private function getCompressedHTML(){
    // check if browser supports gzip encoding
    if(strstr($_SERVER['HTTP_ACCEPT_ENCODING'],'gzip')){
        // start output buffer
        ob_start();
        // echo page contents to output buffer
        echo $this->output;
        // crunch (X)HTML content & compress it with gzip
        $this->output=gzencode(preg_replace("/
(rn|n)/","",ob_get_contents()),9);
        // clean up output buffer
        ob_end_clean();
        // return compressed (X)HTML content
        return $this->output;
    }
    return false;
}

What this method does essentially is use "Gzip" encoding for compressing the parsed web page, which is fetched either from the cache file, or after being parsed at runtime. In this method, I used the PHP built-in "gzencode()" function, in order to encode the whole web page and return the compressed contents to calling code. Additionally, new line characters are removed from the page, something that can be effective for reducing the size of the parsed web document.

Fine, there's still a couple of simple methods that you need to learn, in order to complete the "TemplateProcessor" class. Below, there are the definitions of the "getHTML()" and "sendEncodingHeader()" methods, respectively:

public function getHTML(){
    return $this->output;
}

public function sendEncodingHeader(){
    header('Content-Encoding: gzip');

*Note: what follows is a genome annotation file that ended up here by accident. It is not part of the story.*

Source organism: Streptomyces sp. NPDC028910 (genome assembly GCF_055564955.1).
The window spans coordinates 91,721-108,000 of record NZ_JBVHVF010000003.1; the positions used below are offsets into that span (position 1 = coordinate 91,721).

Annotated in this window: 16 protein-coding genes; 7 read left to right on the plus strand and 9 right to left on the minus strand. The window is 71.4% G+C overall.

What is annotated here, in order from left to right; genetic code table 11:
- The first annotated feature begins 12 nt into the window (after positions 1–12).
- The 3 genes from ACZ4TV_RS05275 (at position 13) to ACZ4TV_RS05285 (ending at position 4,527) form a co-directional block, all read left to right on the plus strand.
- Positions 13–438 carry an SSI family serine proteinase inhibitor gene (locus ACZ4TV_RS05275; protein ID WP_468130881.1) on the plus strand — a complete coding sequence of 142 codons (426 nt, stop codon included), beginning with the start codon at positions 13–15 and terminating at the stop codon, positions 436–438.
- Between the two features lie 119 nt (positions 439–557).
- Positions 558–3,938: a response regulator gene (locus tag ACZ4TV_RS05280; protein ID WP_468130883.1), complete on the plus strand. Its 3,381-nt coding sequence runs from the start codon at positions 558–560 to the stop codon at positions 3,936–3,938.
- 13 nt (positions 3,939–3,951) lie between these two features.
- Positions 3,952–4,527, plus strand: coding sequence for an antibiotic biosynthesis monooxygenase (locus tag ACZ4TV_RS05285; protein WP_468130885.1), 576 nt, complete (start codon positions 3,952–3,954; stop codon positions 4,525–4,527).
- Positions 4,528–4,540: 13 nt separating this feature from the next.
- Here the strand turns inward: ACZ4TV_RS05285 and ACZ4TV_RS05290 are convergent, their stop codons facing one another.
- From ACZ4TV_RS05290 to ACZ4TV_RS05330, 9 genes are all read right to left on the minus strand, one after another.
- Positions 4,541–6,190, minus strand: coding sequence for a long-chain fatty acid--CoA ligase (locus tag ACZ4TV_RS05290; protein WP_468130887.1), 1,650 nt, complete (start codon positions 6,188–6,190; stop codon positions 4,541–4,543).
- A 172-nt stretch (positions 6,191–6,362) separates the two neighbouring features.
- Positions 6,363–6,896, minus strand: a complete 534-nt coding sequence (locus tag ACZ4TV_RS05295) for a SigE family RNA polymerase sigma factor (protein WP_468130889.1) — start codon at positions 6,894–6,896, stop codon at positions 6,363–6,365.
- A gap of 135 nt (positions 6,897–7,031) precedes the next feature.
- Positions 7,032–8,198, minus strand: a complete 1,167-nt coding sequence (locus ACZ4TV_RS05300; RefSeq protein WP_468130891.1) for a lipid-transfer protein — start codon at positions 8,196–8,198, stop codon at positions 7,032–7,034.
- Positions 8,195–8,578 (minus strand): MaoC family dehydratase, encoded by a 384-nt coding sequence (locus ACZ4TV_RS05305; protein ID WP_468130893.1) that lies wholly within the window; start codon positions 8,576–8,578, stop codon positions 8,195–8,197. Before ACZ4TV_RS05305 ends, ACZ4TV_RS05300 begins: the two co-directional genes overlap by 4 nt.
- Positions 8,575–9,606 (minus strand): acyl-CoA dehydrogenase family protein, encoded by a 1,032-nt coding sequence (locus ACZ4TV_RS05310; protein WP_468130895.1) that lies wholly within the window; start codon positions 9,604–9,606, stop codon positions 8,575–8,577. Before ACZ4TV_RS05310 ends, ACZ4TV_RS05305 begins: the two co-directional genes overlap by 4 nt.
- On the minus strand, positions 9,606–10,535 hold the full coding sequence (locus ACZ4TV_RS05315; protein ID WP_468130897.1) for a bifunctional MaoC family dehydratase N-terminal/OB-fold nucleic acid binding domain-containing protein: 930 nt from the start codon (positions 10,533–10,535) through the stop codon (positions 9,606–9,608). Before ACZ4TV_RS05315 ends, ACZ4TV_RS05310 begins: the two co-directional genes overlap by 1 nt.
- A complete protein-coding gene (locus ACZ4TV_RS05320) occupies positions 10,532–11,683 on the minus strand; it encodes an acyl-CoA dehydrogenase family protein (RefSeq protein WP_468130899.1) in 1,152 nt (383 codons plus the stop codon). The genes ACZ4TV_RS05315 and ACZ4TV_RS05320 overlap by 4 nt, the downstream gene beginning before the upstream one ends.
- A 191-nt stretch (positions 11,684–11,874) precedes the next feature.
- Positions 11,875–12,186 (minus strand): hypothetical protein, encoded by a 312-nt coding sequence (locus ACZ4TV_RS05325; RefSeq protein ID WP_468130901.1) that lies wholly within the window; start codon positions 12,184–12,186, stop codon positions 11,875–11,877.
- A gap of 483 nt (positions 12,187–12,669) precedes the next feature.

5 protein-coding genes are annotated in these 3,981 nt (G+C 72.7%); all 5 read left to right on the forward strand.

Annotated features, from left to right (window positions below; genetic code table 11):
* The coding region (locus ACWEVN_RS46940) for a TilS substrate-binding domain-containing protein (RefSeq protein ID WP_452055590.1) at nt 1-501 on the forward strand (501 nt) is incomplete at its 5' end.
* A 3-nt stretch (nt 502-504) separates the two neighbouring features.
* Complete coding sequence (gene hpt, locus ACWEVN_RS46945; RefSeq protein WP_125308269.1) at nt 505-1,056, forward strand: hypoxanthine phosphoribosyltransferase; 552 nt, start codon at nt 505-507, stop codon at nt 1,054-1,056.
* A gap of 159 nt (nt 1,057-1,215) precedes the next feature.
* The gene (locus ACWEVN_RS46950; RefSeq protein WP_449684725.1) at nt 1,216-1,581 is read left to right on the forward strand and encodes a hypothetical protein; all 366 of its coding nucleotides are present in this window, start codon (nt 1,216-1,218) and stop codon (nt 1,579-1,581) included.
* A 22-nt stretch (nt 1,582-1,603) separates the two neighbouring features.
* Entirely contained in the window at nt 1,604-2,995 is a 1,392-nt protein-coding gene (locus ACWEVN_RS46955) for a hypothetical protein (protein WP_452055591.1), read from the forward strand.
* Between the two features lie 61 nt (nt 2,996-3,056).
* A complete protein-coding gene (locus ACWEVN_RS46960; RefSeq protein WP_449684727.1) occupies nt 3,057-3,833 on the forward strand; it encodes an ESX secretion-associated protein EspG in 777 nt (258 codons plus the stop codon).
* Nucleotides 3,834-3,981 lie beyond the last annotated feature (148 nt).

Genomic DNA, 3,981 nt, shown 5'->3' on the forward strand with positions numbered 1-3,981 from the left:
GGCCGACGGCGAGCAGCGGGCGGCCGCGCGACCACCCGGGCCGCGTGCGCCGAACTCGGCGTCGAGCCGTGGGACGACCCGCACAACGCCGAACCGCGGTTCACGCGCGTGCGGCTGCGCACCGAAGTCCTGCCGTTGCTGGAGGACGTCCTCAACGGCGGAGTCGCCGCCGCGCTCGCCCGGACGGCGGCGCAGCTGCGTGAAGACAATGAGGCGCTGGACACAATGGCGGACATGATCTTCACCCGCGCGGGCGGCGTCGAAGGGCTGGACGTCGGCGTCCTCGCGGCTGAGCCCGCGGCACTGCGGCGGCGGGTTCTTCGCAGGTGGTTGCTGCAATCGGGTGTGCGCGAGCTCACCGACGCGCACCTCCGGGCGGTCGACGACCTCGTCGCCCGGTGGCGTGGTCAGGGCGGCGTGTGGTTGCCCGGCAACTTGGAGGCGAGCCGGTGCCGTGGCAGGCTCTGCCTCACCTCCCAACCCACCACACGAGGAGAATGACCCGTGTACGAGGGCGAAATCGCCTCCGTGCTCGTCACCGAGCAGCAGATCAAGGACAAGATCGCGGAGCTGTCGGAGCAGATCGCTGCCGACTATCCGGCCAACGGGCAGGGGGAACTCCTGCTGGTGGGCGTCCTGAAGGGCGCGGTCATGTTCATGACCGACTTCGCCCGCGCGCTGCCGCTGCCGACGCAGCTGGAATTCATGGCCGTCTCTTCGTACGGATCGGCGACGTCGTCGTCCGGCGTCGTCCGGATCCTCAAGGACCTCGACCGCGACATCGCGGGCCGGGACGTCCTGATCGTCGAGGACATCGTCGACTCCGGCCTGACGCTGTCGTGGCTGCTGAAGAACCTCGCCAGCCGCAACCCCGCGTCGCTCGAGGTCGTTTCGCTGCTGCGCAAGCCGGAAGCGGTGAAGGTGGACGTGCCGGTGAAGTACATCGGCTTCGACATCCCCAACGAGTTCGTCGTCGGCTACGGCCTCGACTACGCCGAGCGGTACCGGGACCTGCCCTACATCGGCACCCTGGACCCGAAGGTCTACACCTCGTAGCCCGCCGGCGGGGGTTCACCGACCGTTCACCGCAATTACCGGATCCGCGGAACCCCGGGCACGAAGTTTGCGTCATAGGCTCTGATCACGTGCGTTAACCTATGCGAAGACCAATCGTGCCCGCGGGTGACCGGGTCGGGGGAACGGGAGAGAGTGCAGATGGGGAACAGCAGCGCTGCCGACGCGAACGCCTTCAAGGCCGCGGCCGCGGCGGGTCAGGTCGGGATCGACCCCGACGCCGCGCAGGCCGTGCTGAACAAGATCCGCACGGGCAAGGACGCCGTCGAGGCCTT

}

These two methods are really simple ones. The first returns the whole (X)HTML output to calling code, after parsing the template file and replacing placeholders with real data. The second method is responsible for sending the proper "Content-Encoding: gzip" http header, in order to allow the transference of encoded data.

Okay, the two methods shown above finally complete the definition of the "TemplateProcessor" class. Considering that you may want to see how the entire class looks, I listed its full source code below:

class TemplateProcessor {
    private $output='';// set default value for general class
output
    private $rowTag='p';// set default value for database row tag
    private $tags=array();// set default value for tags
    private $templateFile='default_template.htm';// set default
value for template file
    private $cacheFile='default_cache.txt';// set default value
for cache file
    private $expiry=3600;// set default value for cache
expiration
    public function __construct($tags=array()){
        if(count($tags)<1){
            throw new Exception('Invalid number of tags');
        }
        if($this->isCacheValid()){
            // read data from cache file
            $this->output=$this->readCache();
        }
        else{
            $this->tags=$tags;
            // read template file
            $this->output=file_get_contents($this->templateFile);
            // process template file
            $this->processTemplate($this->tags);
            // clean up empty tags
            $this->output=preg_replace("/{w}|}/",'',$this-
>output);
            // write compressed data to cache file
            $this->writeCache();
        }
        // send gzip encoding http header
        $this->sendEncodingHeader();
    }
    // check cache validity
    private function isCacheValid(){
        // determine if cache file is valid or not
        if(file_exists($this->cacheFile)&&filemtime($this-
>cacheFile)>(time()-$this->expiry)){
            return true;
        }
        return false;
    }
    // process template file
    private function processTemplate($tags){
        foreach($tags as $tag=>$data){
            // if data is array, traverse recursive array of tags
            if(is_array($data)){